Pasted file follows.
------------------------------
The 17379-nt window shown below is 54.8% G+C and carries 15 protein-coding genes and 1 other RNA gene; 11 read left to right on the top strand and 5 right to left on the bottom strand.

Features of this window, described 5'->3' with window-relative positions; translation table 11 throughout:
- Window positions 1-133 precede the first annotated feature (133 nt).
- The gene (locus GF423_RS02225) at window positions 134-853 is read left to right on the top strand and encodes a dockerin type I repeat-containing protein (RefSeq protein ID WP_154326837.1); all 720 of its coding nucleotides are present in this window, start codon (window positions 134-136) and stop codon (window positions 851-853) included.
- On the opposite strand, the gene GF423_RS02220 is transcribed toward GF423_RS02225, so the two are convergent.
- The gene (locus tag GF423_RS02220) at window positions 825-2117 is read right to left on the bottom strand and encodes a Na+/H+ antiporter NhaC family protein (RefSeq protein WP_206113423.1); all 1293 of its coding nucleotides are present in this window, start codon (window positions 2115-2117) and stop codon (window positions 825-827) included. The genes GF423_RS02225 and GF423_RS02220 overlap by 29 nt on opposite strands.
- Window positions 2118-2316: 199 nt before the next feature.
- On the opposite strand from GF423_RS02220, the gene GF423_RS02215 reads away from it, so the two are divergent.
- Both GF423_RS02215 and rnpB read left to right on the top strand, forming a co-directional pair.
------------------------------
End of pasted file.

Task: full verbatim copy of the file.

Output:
The 17379-nt window shown below is 54.8% G+C and carries 15 protein-coding genes and 1 other RNA gene; 11 read left to right on the top strand and 5 right to left on the bottom strand.

Features of this window, described 5'->3' with window-relative positions; translation table 11 throughout:
- Window positions 1-133 precede the first annotated feature (133 nt).
- The gene (locus GF423_RS02225) at window positions 134-853 is read left to right on the top strand and encodes a dockerin type I repeat-containing protein (RefSeq protein ID WP_154326837.1); all 720 of its coding nucleotides are present in this window, start codon (window positions 134-136) and stop codon (window positions 851-853) included.
- On the opposite strand, the gene GF423_RS02220 is transcribed toward GF423_RS02225, so the two are convergent.
- The gene (locus tag GF423_RS02220) at window positions 825-2117 is read right to left on the bottom strand and encodes a Na+/H+ antiporter NhaC family protein (RefSeq protein WP_206113423.1); all 1293 of its coding nucleotides are present in this window, start codon (window positions 2115-2117) and stop codon (window positions 825-827) included. The genes GF423_RS02225 and GF423_RS02220 overlap by 29 nt on opposite strands.
- Window positions 2118-2316: 199 nt before the next feature.
- On the opposite strand from GF423_RS02220, the gene GF423_RS02215 reads away from it, so the two are divergent.
- Both GF423_RS02215 and rnpB read left to right on the top strand, forming a co-directional pair.